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Consider “Off-Grid Food Preservation” From Mother Earth News

Consider “Off-Grid Food Preservation” From Mother Earth News

“Before widespread refrigeration and electricity, people developed other food-preservation methods to slow down spoilage,” says noted author Leda Meredith, who is an instructor at the New York Botanical Garden and the Brooklyn Botanic Garden, specializing in edible and medicinal plants. “Adopting some of these long-established practices and relying less on modern ones will reduce your carbon footprint; increase your self-reliance; and cost less than canning, freezing and other grid-dependent ways of preserving food,” she adds.

In the June-July issue of Mother Earth News, Meredith, author of five books, including Preserving Everything: Can, Culture, Pickle, Freeze, Ferment, Dehydrate, Salt, Smoke and More, discusses “Off-Grid Food Preservation,” noting, “with these methods and recipes, you can rely less on electricity and more on the processes of evaporation, fermentation, culturing, curing and pickling to save and savor your harvest.”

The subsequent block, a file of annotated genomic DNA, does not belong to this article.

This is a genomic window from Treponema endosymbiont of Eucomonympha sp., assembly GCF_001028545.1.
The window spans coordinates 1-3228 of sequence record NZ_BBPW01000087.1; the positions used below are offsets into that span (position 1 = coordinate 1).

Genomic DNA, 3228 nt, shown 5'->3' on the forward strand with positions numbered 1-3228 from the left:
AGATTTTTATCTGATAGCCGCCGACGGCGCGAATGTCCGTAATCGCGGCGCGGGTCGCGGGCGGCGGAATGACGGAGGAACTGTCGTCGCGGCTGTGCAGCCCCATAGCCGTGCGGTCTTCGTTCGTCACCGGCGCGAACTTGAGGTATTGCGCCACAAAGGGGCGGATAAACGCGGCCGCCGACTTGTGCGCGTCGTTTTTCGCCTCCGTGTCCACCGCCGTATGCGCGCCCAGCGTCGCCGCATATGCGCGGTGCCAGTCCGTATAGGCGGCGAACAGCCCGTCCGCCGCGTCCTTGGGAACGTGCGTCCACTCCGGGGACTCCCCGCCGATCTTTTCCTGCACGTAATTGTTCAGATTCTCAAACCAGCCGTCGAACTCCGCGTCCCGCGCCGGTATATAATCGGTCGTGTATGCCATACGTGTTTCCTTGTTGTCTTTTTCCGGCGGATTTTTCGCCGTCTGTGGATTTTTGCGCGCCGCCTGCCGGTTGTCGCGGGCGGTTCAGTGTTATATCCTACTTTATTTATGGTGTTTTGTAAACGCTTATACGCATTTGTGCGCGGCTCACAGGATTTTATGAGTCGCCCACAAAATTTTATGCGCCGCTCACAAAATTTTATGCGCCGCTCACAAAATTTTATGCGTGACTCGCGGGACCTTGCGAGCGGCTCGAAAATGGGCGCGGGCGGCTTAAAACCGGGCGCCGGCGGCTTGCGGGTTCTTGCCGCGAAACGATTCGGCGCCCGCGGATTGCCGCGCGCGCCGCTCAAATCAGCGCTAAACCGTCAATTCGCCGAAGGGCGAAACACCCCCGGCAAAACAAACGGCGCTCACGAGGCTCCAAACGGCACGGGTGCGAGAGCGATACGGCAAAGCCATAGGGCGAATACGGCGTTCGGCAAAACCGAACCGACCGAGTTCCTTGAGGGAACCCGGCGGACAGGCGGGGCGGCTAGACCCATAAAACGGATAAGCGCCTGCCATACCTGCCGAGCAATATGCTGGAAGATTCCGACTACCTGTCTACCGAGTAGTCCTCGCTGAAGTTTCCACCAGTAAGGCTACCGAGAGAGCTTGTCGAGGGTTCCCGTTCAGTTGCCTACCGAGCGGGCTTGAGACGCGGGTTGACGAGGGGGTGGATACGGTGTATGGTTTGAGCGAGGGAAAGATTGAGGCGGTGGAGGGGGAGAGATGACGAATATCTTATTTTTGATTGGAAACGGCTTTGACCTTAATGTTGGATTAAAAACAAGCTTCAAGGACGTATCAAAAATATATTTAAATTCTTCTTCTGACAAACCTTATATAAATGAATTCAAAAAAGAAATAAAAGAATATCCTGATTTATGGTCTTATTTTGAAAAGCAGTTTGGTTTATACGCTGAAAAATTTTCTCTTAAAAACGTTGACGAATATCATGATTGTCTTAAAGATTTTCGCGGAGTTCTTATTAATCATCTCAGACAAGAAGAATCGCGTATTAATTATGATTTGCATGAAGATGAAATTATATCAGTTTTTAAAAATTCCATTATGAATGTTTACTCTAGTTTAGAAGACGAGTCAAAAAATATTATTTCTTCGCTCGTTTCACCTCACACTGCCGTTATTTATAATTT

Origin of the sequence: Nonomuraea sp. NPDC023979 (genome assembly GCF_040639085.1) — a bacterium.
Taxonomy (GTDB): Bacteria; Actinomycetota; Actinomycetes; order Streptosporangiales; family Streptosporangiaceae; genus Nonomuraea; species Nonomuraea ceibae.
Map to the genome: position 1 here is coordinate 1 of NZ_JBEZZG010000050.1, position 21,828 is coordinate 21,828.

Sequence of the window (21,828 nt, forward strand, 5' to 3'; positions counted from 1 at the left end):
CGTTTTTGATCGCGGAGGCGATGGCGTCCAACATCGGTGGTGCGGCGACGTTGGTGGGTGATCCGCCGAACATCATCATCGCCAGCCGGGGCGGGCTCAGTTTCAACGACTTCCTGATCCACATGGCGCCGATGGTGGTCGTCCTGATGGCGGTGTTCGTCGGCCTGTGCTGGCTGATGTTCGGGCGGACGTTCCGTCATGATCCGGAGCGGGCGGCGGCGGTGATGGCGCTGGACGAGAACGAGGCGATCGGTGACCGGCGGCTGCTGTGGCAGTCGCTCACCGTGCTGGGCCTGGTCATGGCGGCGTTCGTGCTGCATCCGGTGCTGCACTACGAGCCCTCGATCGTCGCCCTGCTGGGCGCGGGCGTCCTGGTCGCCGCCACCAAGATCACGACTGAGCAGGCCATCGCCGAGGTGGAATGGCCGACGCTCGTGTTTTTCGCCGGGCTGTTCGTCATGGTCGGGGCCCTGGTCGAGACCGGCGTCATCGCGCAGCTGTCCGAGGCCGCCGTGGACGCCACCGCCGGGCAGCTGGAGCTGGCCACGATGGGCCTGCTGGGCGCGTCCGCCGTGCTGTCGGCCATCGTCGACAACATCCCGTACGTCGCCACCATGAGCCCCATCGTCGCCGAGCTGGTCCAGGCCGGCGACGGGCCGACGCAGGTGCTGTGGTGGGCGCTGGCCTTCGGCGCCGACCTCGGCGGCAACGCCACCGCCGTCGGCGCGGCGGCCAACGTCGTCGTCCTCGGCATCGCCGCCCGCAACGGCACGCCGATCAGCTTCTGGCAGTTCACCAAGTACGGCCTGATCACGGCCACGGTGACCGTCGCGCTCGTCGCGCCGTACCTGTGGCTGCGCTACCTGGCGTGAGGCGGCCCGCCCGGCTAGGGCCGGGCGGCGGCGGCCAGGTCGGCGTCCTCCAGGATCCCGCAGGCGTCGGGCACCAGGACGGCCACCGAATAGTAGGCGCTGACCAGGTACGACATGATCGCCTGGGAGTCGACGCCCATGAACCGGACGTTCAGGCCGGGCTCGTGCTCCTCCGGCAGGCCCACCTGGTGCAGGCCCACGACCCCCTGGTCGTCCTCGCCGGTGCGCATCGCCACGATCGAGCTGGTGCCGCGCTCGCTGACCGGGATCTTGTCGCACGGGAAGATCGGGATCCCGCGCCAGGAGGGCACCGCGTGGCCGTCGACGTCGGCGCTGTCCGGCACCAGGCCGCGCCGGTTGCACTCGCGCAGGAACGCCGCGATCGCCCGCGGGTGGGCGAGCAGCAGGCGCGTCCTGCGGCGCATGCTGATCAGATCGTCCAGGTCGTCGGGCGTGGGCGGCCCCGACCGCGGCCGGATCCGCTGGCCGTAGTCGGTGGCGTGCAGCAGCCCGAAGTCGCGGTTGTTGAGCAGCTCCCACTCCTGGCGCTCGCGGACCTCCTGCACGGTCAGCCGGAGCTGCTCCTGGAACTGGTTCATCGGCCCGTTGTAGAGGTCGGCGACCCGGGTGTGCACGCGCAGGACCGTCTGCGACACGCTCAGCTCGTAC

In her article, Meredith describes alternative methods for “keeping food without a refrigerator,” including a wet cloth wrap that stimulates evaporative cooling, a “zeer” which features covered glazed and unglazed pots fitted inside each other utilizing evaporative cooling, and the long-used art of “cellaring,” especially in more humid areas, where evaporation is inefficient. “Cellars maintain colder temperatures than aboveground locations in summer but stay above freezing during the winter,” notes Meredith, “They work well for most root crops, cabbage, cauliflower, and other sturdy vegetables, and they provide a place to store lacto-fermented foods after their initial room-temperature fermentation.”

Meredith also provides instructions for preparing “no-heat dairy cultures, such as yogurt, kefir and Scandinavian dairy cultures. Other “off-grid” preservation methods described by Meredith include “lacto-fermentation, full-strength vinegar pickling, preserving fruit in alcohol, dry-salting and preserving in oil or fat.” She includes website address links that add detailed information on all methods covered, and more extensive information is located on her website at that features background information on the author and her other books as well.

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